Nancy Musser lent me a 1968 booklet commemorating Lansdowne’s 75th anniversary. Not only does it discuss the history of Lansdowne, but the booklet itself is historic. The advertisement for Harrison Clothing lists their phone number as Madison 3-7648, back when phone numbers started with an exchange name.
One of the articles tells how Lansdowne got its name, and how it was almost named “Scottland.” (Imagine explaining Scottland-Alden High School all your life.)
To give you a little background, Wycombe Avenue in the early days was known as Kenny’s Lane and Lansdowne Avenue was the Darby and Radnor Road. (Looking on a map, sure enough, Lansdowne Avenue does run from Darby to Radnor. It was soon shortened to just “Darby Road,” and even today it is still called Darby Road once it crosses West Chester Pike. This may be well known to you, but it’s all new to me.) The whole Lansdowne area was simply called “Darby Road Station” because the only distinguishing feature was the train station, familiar to us today on Lansdowne Avenue which was called at that time “Darby Road.” Got it? Phew!
In 1875, Richard Griffith built a home east of Kenny’s Lane, but when he had his furniture shipped from Philadelphia, it went to Darby instead of Darby Road Station, a mistake easy enough to understand.
Not a man to tolerate a constant source of confusion, Griffith soon marched over to Providence Road to meet with the Pennsylvania Railroad president, Colonel Scott, who had a summer home near the current intersection with Hilldale Road in Clifton Heights. Showing political savvy, Griffith first suggested naming the station “Scottland,” with two t’s, just like the Colonel. The Colonel, thankfully a modest and practical man, demurred, so Griffith suggested “Lansdowne,” his first choice all along.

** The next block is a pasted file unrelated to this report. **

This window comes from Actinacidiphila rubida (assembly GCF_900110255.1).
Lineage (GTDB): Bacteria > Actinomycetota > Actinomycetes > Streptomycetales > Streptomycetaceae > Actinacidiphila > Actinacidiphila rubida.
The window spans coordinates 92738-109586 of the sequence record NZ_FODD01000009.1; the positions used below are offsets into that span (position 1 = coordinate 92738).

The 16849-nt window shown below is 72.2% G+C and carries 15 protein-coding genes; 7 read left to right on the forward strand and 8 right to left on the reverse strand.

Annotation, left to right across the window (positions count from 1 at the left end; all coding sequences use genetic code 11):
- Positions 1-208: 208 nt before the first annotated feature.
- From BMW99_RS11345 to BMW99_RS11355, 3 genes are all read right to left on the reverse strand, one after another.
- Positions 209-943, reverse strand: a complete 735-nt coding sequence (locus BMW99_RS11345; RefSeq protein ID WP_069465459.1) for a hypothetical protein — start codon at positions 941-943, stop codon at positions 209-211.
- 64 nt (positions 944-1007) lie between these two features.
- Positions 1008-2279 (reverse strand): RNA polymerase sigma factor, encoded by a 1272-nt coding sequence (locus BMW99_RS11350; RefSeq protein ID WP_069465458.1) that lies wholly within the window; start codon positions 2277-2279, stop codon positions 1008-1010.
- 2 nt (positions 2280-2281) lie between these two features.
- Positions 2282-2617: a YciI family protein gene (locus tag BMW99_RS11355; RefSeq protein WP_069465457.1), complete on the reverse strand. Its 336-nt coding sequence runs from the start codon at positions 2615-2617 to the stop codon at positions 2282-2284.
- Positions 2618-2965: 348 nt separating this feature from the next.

Lansdowne” seemed fine to the Colonel if it was okay with his Railroad Superintendent, one Mr. Smith, but when approached with the suggestion, Smith, as most bureaucrats, did not take kindly to change and squelched the idea (he thought).
He had not reckoned with Griffith’s tenacity. Griffith ordered a suitable sign with “Lansdowne” spelled out in gilt letters on a black background, and, on one dark night, he and a hired man erected it at the tran station. Smith was furious and accused Griffith of false assumption of authority, but the Colonel, who couldn’t care less one way or another, let it stay.
A map from 1911 in the booklet shows Scottdale Road as Scott Dale Avenue, I assume the only remaining memorial to the Colonel. Richard Griffith’s memorial is the name “Lansdowne” itself.